The variable homes with a vehicle (Figure 7) showed a negative relationship with respect to the dependent variable. The highest coefficients varied between -15.4 and -4.8. In this way, the highest/lowest number of homes with their own vehicle, in these zones, indicate a decrease/increase in travel time to hospitals. The coefficients that are statistically significant are present in the districts belonging to the municipalities of Tomé (northern CMA), in the rural areas of Concepción, Chiguayante, and San Pedro de la Paz (central zone), and in Hualqui, Coronel, and Lota (in the South). The districts belonging to Santa Juana (in the South) and the central conurbation of the territory did not provide evidence of statistically significant coefficients.

The variable related to rural housing (Figure 8) showed significant values in southern CMA, in the census districts belonging to the municipalities of Santa Juana, Lota, Coronel, Hualqui and CMA’s central zone, specifically the municipalities of Talcahuano, Hualpén, and Penco. The highest coefficient values were observed in this area with a positive relationship influencing hospital travel times. In the districts in the eastern part of CMA where there was a change in the sign (negative relationship with respect to the dependent variable), the coefficients were not statistically significant (with the exception of five census districts belonging to Hualqui). Almost all of Concepción and Tomé presented statistically non-significant values.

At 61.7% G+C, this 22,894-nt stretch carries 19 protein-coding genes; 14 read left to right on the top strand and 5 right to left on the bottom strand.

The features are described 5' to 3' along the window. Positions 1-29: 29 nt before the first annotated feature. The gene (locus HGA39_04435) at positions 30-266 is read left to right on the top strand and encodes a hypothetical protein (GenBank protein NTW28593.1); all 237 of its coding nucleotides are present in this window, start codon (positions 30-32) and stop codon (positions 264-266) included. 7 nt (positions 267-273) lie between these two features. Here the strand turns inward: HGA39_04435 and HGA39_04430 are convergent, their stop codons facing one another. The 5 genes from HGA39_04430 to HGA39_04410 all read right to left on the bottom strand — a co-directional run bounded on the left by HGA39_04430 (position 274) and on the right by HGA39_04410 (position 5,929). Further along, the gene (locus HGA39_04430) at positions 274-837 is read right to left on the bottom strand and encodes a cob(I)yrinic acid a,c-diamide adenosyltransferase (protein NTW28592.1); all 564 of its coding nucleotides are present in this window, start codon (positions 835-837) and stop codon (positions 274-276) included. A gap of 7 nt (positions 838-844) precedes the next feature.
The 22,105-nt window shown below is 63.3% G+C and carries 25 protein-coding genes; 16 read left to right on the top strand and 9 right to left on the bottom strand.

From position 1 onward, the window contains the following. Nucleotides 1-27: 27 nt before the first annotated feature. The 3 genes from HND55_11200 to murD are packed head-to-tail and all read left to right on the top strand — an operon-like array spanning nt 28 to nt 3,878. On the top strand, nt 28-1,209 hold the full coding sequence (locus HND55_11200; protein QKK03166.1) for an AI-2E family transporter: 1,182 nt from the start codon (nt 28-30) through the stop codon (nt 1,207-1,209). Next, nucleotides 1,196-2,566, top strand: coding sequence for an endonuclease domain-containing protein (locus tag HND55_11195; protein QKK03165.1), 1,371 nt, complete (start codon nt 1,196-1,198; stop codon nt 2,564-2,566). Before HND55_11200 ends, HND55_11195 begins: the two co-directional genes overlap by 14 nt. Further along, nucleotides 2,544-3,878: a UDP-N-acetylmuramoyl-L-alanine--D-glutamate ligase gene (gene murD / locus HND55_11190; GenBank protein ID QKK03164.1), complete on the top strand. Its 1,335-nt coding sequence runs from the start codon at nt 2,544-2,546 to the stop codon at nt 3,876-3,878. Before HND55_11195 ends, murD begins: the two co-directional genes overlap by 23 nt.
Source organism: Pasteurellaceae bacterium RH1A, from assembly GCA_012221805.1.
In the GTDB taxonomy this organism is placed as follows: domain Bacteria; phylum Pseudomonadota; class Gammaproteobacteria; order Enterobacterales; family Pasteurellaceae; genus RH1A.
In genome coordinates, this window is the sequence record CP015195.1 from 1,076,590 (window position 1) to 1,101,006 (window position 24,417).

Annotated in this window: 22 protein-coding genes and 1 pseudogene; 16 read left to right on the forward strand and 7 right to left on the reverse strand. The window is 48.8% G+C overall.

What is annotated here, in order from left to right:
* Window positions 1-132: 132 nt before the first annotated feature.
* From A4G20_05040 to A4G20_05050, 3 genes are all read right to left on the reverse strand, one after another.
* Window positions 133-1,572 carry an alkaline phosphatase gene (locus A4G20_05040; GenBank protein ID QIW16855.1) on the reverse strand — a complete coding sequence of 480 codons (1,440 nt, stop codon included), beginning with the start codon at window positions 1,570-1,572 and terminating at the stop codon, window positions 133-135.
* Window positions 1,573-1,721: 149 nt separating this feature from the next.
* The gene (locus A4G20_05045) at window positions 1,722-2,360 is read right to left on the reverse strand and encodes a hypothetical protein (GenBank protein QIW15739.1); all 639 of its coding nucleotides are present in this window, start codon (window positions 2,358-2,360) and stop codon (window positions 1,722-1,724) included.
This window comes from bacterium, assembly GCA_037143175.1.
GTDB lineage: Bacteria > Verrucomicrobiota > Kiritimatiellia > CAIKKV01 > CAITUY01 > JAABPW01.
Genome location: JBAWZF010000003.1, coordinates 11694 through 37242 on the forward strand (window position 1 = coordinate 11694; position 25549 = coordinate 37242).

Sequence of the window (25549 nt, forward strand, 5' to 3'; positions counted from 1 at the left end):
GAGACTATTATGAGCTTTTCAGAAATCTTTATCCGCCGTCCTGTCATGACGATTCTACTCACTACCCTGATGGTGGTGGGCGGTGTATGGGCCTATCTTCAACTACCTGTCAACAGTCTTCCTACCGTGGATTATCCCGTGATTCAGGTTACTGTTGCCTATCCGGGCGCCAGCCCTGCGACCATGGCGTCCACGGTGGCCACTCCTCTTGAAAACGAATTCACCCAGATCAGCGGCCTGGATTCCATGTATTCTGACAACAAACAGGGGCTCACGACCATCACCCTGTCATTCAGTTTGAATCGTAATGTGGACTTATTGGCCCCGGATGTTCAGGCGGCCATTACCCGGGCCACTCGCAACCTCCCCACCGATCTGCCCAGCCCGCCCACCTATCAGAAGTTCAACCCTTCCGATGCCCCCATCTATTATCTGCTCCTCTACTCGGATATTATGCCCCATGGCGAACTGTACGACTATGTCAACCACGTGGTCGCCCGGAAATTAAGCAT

With respect to alternative housing (Figure 9), statistically significant values were found in southern CMA (districts belonging to Hualqui, Concepción, Coronel, Lota, and Santa Juana) with especially high coefficients seen in the municipalities of Santa Juana and Hualqui (569.2-200.3, respectively). The coefficients indicate a positive relationship with the dependent variable in the districts where it was significant, showing that the presence of alternative housing in these zones is correlated with an increase in hospital travel times.